During this hearing, the judge first sees both spouses separately, and then together with their lawyers. The judge makes sure that the spouses’ consent to the divorce is made voluntarily and is ‘fully informed’, meaning that both spouses are aware of all factors involved. If this is indeed the case, the judge will draw up an official statement, (un procès-verbal), recording that both spouses agree on the principle of the divorce. Once this is done, the principle of the divorce is final.

The judge will then examine the claims made by the spouses regarding interim measures, which only apply for the duration of the proceedings. At the end of the hearing, the judge sets a date on which they will give their decision regarding these measures. This judge’s ruling is called the non-conciliation order, (Une Ordonnance de Non Conciliation – ONC) and it will rule on:

  • Who stays in the marital home
  •  The separate home of each spouse
  • Parental authority
  • Residence of the child
  • Right of the non-custodial parent to regular visits and overnight stays (right of contact)
  • Maintenance (periodical payments) to be paid for the children and spouse if applicable
  • Division of household expenses
  • A spouse has the right to appeal against the order. For example, questioning the amount of maintenance to be paid or parental authority.

It is important to bear in mind that the appeal can only be made when it relates to the interim measures and not to the principle of the divorce itself, which is now final.

  • If the principle of a divorce was formally accepted during the conciliation hearing or soon afterwards and the spouses are in agreement regarding the consequences of their separation, the spouses file a joint application to initiate proceedings, (une requête conjointe introductive d’instance). This must be accompanied by the official statement of acceptance, (un procès-verbal d’acceptation) and may be filed at any time after the non-conciliation order. A family-law judge will ensure that each part of the agreement protects everyone’s interests, particularly those of any children. If it is the case, he will issue a final jugment endorsing the agreement (le jugement).
  •  If the principle or a divorce was formally accepted during the conciliation hearing or soon afterwards and the spouses are not in agreement regarding the consequences of their separation, the spouse that initially petitioned for divorce (the petitioner) has the right to summon the other spouse to a divorce hearing. This writ of summons (assignation en divorce) is notified to the other spouse by way of a bailiff (huissier de justice). Following the writ of summons, the divorce case is allocated to a family-law judge. This can be the same judge that ruled on the interim measures or a different judge. The parties must then exchange their pleadings, (des conclusions), through their lawyers, with the evidence to support their claims. The judge allows each lawyer a certain amount of time to conclude and respond to the opposing arguments, and to communicate all of the supporting evidence. Once the judge considers that the case is ready to be heard, he will set a court date for the lawyers’ closing speeches, (des plaidoiries). As with all other divorce hearings, this takes place behind closed doors. The spouses’ attendance at this hearing is not compulsory. The judge then sets a date on which they will make their final decision (usually one or two months later).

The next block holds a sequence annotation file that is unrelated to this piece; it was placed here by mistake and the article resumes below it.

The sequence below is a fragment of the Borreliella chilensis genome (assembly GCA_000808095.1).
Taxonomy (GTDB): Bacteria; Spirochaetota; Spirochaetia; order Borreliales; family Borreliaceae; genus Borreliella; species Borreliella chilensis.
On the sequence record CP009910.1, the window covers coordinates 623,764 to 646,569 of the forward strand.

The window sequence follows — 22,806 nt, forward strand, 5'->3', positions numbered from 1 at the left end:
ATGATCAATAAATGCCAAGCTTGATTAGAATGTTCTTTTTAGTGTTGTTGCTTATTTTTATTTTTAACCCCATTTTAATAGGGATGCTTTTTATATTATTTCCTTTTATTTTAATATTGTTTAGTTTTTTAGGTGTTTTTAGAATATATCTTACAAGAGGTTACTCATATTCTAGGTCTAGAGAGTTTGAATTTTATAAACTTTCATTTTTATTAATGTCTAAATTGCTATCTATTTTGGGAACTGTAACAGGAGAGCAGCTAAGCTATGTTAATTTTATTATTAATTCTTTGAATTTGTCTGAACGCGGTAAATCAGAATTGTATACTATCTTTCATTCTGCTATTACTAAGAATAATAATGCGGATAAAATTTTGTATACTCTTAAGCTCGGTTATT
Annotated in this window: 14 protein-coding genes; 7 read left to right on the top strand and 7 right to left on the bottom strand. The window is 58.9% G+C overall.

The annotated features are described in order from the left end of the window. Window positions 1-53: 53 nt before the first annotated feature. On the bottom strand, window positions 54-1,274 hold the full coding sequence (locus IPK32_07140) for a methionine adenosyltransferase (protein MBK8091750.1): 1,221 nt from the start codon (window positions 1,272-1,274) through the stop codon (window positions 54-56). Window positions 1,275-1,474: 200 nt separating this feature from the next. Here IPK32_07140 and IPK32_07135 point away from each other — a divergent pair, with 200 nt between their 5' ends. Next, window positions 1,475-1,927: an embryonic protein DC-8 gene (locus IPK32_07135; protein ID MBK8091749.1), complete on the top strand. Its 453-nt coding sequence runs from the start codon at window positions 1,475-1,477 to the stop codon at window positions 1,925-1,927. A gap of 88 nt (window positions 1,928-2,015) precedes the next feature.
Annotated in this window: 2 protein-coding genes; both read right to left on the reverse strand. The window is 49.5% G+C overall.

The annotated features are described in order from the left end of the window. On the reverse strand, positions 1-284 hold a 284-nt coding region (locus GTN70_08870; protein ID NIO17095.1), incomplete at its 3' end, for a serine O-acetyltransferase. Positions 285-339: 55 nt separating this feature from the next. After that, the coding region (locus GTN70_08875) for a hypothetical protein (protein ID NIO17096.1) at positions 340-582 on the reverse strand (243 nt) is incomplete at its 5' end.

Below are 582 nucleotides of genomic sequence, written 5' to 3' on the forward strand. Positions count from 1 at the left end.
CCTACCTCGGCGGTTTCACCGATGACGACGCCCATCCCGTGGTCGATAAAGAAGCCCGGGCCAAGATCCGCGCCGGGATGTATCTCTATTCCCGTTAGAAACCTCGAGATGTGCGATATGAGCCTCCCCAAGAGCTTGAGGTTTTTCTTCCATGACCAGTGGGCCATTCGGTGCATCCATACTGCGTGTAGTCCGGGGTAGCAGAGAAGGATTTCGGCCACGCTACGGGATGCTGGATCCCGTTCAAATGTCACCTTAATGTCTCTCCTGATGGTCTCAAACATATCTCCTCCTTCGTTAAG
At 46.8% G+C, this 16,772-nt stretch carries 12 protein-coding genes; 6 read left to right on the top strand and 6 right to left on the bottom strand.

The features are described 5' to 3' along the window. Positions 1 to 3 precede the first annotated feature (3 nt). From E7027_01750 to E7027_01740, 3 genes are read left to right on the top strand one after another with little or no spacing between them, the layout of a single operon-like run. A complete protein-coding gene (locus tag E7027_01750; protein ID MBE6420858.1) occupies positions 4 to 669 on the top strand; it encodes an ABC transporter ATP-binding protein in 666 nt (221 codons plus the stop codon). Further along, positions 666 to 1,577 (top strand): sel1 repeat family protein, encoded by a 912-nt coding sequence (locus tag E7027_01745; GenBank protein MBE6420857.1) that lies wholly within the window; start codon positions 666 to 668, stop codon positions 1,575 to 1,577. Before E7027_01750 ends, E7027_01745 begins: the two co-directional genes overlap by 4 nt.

The judge’s decision, (le jugement), is communicated to you through your lawyer, and you may consider the opportunity of an appeal.

It is important to bear in mind that the appeal cannot apply to the principle of the divorce itself, which was decided in the non-conciliation order and is now final. However, it could relate to aspects of the judge’s decision, such as the amount of compensatory allowance awarded by the judge to one of the spouses. 

Want to ask a question?

For a confidential discussion about your situation or requirements, you can contact Peggy Lethier by telephone or email: Contact

Mutual consent - consensual divorce

Since January 1, 2017, French law allows divorce by mutual consent without the intervention of a judge.

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  • What are the steps?